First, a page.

John Wimber’s Pedagogy
John Wimber was a unique Christian leader who was able to teach people how to minister. He was born in 1934, was raised in a non-religious household, and was a successful Jazz musician who came to Christ in 1963. He graduated from Azusa Pacific University and was recorded by the California Yearly Meeting of Friends in 1970. For five years, he was the co-pastor of Yorba Linda Friends Church. In 1982 he join the Association Vineyard Churches. He was a man of many hats. He was a pastor, professor, conference speaker, worshiper, author, church growth consultant, husband and father. His unique personality, humble demeanor, and spiritual giftedness made him successful in each role. He attributed his success to the grace of God. Wimber said, “God can just blow on a man or woman they can have an international ministry.” He was speaking of the possibility of every Christian in God, something that was realized in his life. Burgess notes that “unique to Wimber among those with healing ministries was the degree to which he devoted attention to teaching”. This paper will examine his pedagogy and the methodology he used to train and teach Christians from numerous denominations to walk in the power of God and operate in the gifts of the Spirit.
The development of his theology and praxis
John Wimber was a product of his spiritual upbringing. John explains that, “discernment was acceptable in the Quaker movement.” Throughout his life and ministry He focused on doing what he saw the Father doing. He desperately wanted to obey anything he felt God was asking him to do. “However, John could not be content with simply growing in that ability himself; he was also passionately committed to the Great Commission — apprenticing others to the same growing experience of exercising Jesus’ words and works. Practically, this meant that anyone who spent any considerable time with John would inevitably be drawn into a process of “show and tell” (modeling, explanation and practical risk-taking) that he saw as being Jesus’ primary method of disciple-making. Wimber defines ministry as “caring and loving others.” John became convinced that the Great Commission was applicable to all believers, and he was called to help them fulfill it.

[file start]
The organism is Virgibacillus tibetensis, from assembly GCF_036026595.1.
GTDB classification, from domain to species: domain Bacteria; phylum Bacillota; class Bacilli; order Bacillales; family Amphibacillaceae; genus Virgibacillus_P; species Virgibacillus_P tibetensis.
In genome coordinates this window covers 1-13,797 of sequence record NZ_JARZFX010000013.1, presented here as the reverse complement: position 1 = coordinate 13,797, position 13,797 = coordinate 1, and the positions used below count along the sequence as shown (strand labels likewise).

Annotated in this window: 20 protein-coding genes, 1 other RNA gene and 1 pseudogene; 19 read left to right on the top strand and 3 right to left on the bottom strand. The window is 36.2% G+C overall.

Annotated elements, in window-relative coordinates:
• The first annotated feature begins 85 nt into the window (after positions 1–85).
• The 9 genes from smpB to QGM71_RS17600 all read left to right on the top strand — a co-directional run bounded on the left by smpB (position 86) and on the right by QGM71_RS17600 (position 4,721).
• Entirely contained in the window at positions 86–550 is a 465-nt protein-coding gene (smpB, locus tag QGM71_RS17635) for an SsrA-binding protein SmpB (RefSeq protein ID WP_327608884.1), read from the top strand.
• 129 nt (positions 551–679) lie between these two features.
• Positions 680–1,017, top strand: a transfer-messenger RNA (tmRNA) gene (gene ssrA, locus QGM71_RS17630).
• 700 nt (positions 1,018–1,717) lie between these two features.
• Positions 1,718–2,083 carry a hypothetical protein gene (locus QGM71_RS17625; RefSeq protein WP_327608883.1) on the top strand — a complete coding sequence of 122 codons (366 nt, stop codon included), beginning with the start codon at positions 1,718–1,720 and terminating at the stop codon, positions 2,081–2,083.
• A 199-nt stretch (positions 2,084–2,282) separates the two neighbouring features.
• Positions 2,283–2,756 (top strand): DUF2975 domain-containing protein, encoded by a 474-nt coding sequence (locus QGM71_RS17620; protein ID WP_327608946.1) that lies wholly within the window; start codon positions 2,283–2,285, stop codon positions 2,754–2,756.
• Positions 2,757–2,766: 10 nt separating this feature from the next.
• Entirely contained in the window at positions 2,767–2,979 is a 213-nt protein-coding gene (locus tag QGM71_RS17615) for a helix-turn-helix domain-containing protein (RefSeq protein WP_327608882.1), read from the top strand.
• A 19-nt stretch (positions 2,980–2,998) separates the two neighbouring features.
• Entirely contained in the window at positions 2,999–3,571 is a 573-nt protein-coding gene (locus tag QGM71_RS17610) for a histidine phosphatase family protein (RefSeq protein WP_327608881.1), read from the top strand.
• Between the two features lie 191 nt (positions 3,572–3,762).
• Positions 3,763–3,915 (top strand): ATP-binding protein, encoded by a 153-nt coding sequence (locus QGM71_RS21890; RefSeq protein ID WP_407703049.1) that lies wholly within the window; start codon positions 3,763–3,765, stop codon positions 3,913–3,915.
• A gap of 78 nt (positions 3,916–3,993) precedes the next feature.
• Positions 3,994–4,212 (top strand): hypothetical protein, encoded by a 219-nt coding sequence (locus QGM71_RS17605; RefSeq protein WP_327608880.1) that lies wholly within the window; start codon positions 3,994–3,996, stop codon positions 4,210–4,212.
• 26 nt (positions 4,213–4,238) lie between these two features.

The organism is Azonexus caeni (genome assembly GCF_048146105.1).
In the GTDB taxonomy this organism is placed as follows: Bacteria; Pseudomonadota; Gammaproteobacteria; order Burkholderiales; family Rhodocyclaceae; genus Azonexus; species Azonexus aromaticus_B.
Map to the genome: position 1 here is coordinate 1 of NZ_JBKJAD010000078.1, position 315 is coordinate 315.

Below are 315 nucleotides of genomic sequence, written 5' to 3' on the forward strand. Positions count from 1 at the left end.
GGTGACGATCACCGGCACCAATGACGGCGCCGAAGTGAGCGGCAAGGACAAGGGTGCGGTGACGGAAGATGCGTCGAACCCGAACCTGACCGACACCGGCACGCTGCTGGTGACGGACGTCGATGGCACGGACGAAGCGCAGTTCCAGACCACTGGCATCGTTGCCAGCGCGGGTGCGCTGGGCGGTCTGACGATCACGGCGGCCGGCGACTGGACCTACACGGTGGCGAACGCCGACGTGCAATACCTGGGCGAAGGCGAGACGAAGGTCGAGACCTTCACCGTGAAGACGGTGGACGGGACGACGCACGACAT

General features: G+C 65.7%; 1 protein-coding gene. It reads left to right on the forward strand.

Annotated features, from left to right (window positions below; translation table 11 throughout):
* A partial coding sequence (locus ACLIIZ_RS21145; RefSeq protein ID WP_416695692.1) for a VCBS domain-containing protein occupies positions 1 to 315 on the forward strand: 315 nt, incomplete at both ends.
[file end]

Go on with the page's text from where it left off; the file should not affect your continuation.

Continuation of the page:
He believed that each Christian was mandated by God to share the Gospel with demonstration. He became convinced while listening to a guest professor lecture at his church one Wednesday evening. As he listened, he began a dialogue with God that revealed to him that each believer was commissioned to be a healer and follower of Jesus’ model “to proclaim the gospel and demonstrate the reality of the kingdom.” His Sunday sermons took the Book of Luke as their guide, and he did what he saw in the book. His church of 120 members became involved, and for 4 years they entered a period of spiritual trial and error. They used the gospels their manual, as filtered through Wimber’s Quaker paradigm, to pray for healing. In the first 9 months of their experiment no progress was made, and no healings occurred. In fact, Wimber relates that, “even people praying would get sick from those who they prayed for. In the face of their sickness, their faith waned.” Many left the church. Still, he did not give up and encouraged others to continue with him.